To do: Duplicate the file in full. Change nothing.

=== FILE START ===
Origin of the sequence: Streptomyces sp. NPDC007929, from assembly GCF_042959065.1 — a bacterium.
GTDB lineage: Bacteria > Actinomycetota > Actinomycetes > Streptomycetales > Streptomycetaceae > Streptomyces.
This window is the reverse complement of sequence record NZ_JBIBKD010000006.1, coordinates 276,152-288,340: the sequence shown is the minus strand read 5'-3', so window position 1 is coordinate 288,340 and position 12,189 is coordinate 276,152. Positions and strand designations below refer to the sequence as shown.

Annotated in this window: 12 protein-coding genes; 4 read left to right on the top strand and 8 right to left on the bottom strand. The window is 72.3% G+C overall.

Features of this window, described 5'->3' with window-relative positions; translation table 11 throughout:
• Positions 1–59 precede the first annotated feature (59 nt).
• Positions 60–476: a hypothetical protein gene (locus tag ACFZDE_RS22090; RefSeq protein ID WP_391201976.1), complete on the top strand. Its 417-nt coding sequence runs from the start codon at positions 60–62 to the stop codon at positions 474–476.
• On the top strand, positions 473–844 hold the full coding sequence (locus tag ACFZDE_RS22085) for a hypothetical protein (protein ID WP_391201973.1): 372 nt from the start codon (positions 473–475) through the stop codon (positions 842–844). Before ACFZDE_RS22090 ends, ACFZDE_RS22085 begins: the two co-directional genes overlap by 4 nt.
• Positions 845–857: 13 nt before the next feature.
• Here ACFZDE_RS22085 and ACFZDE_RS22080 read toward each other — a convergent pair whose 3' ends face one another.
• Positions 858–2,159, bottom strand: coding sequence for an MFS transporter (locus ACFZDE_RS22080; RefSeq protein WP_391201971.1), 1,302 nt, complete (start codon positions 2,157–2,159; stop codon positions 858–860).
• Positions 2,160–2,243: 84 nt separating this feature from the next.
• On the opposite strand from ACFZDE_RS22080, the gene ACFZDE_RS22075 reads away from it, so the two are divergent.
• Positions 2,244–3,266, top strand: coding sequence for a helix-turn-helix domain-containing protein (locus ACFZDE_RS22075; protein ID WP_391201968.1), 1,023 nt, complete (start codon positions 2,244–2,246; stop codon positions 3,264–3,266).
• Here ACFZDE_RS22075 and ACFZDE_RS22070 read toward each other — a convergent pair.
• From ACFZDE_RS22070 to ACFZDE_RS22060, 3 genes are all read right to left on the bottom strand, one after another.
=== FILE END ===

Origin of the sequence: Streptomyces sp. NPDC007929, from assembly GCF_042959065.1 — a bacterium.
GTDB lineage: Bacteria > Actinomycetota > Actinomycetes > Streptomycetales > Streptomycetaceae > Streptomyces.
This window is the reverse complement of sequence record NZ_JBIBKD010000006.1, coordinates 276,152-288,340: the sequence shown is the minus strand read 5'-3', so window position 1 is coordinate 288,340 and position 12,189 is coordinate 276,152. Positions and strand designations below refer to the sequence as shown.

Annotated in this window: 12 protein-coding genes; 4 read left to right on the top strand and 8 right to left on the bottom strand. The window is 72.3% G+C overall.

Features of this window, described 5'->3' with window-relative positions; translation table 11 throughout:
• Positions 1–59 precede the first annotated feature (59 nt).
• Positions 60–476: a hypothetical protein gene (locus tag ACFZDE_RS22090; RefSeq protein ID WP_391201976.1), complete on the top strand. Its 417-nt coding sequence runs from the start codon at positions 60–62 to the stop codon at positions 474–476.
• On the top strand, positions 473–844 hold the full coding sequence (locus tag ACFZDE_RS22085) for a hypothetical protein (protein ID WP_391201973.1): 372 nt from the start codon (positions 473–475) through the stop codon (positions 842–844). Before ACFZDE_RS22090 ends, ACFZDE_RS22085 begins: the two co-directional genes overlap by 4 nt.
• Positions 845–857: 13 nt before the next feature.
• Here ACFZDE_RS22085 and ACFZDE_RS22080 read toward each other — a convergent pair whose 3' ends face one another.
• Positions 858–2,159, bottom strand: coding sequence for an MFS transporter (locus ACFZDE_RS22080; RefSeq protein WP_391201971.1), 1,302 nt, complete (start codon positions 2,157–2,159; stop codon positions 858–860).
• Positions 2,160–2,243: 84 nt separating this feature from the next.
• On the opposite strand from ACFZDE_RS22080, the gene ACFZDE_RS22075 reads away from it, so the two are divergent.
• Positions 2,244–3,266, top strand: coding sequence for a helix-turn-helix domain-containing protein (locus ACFZDE_RS22075; protein ID WP_391201968.1), 1,023 nt, complete (start codon positions 2,244–2,246; stop codon positions 3,264–3,266).
• Here ACFZDE_RS22075 and ACFZDE_RS22070 read toward each other — a convergent pair.
• From ACFZDE_RS22070 to ACFZDE_RS22060, 3 genes are all read right to left on the bottom strand, one after another.